Day 6Langar
Today is another long day of breathtaking driving (approximately 10 hours). Drive through the picturesque Alichur valley, over the Khargush Pass (4344 m), to the Wakhan Corridor. As you enter the Wakhan there are amazing views of the Pamirs to the right and of the Hindu Kush to the left. On the other side of the pass you will cross through another check point and travel along the Afghanistan border. In contrast to the previous village stays, the surroundings here are more fertile, with families growing tomatoes, cucumbers, cabbages and flowers on their own garden plots. A stop will be made somewhere along the way for lunch in a local chaikana (teahouse/cafeteria). Tonight you will stay in a traditional Pamiri house, which consists of a large pillared central room where all home life takes place. Home cooking awaits – perhaps lagman (noodle soup) or shorpa (meat and vegetable soup). After dinner your hosts will roll the mattresses and you'll share a sleeping area with the rest of the group.
Day 7Ptup
Today is one of the most active days of the trip so take advantage of the chance to stretch your legs! After breakfast there's the option of hiking to an interesting petroglyph site above the village. The images, carved into the rocks high above the village, depict goats, caravans, horses and Ismaili symbols. You'll hike up a gravelly slope for at least 30 minutes (depending on fitness) before the first carvings are visible. There is little shade and it's hard going, but it's well worth the exertion, especially after so long in a vehicle. Next you will drive to nearby Vrang, where on a cliff-side pitted with caves stands a Buddhist complex with 4th-century origins. It's another climb to get there, but the path is flatter in places and not as physically demanding as the hike to the petroglyphs. Continue to Ptup via the stunning valley that follows the winding river (approximately 3 hours). You'll stop en route for lunch. Ptup is the location of your next Pamiri homestay in the traditional Wakhan style. The multi-generation family who live here have a beautiful garden and house with a flush toilet and shower with solar-heated water. While you're in Ptup you'll visit the stunning Yamchun Fort, which some claim is the most spectacular sight in the country. To get to the fort you'll follow very windy, narrow mountain roads, so for safety reasons this journey will be made well before nightfall. Access to the fort itself is via a tricky scramble down and along the rocky valley. The views out over the valley are amazing. If time and road conditions permit, you might be able to visit Bibi Fatima hot springs too.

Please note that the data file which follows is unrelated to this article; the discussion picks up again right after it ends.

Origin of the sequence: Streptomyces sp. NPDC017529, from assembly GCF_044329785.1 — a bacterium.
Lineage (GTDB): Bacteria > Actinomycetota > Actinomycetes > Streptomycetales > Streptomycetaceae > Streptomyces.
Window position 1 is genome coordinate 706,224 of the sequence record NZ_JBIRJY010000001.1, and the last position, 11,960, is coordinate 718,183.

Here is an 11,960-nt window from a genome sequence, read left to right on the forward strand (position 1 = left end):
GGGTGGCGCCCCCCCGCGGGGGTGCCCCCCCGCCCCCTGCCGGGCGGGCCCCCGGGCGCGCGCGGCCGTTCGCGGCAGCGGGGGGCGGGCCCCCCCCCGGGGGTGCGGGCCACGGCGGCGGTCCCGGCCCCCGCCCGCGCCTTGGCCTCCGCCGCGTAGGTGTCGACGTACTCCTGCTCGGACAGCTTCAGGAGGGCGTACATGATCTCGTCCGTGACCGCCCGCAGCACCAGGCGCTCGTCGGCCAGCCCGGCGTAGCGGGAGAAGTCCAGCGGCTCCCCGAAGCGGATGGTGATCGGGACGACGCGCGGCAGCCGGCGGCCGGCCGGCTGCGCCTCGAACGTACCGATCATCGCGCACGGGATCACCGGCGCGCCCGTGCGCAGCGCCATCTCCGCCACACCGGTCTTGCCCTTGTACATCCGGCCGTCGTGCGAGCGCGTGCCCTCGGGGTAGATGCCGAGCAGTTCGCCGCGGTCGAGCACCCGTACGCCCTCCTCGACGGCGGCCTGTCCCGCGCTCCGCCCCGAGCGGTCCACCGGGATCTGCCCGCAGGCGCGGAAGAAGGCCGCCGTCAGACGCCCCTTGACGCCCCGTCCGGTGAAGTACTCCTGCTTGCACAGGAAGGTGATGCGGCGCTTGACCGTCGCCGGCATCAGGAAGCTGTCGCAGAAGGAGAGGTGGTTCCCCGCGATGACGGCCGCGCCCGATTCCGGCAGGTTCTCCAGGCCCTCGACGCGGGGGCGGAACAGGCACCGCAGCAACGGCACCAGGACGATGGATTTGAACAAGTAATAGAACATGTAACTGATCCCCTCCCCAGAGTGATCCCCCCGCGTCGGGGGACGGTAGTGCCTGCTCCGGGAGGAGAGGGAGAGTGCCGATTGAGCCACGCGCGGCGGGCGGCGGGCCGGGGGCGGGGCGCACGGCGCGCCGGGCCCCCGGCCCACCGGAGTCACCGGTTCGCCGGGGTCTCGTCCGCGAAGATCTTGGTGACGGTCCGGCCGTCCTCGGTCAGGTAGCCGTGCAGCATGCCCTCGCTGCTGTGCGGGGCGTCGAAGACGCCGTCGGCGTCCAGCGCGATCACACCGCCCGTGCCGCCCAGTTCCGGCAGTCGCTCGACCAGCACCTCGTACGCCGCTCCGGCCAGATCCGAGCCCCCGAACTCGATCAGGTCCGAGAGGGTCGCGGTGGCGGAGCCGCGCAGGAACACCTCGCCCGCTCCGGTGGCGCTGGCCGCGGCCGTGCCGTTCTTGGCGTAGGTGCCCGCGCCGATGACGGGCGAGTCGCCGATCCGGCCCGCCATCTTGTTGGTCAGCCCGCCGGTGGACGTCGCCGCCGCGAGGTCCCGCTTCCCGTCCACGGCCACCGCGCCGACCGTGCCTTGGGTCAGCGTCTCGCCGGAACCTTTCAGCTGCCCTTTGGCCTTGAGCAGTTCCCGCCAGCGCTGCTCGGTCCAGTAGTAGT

Day 8Khorog
From Ptup you will travel to Khorog (approximately 6 hours), which after our village experiences might seem like a bustling metropolis. You will pass through Ishkashim, perhaps stopping for lunch there, and continue along the Afghan border. Look out for the watchtowers and border crossings which, despite the proximity of the countries (sometimes only 100 metres apart), are few and far between, with very little contact between people on each side of the divide. Also watch out for ovrings, the spectacularly scary footbridges that Afghans have built along the cliff faces in order to be able to commute from one village to another. The contrast across the river valley here can be quite stark in places. Tajikistan is undoubtedly a poor country; in general the roads are sealed and buildings are connected with electricity, but over the river you will see locals living in much simpler conditions. You'll often be able to get a wave from your neighbours across the river as you travel along. Once in Khorog you will be in the capital of the Gorno-Badakshan Autonomous Oblast (GBAO). Here you'll stay in a guesthouse or hotel with private bathrooms. Perhaps enjoy a dinner at an Indian restaurant in town – one of the city's best.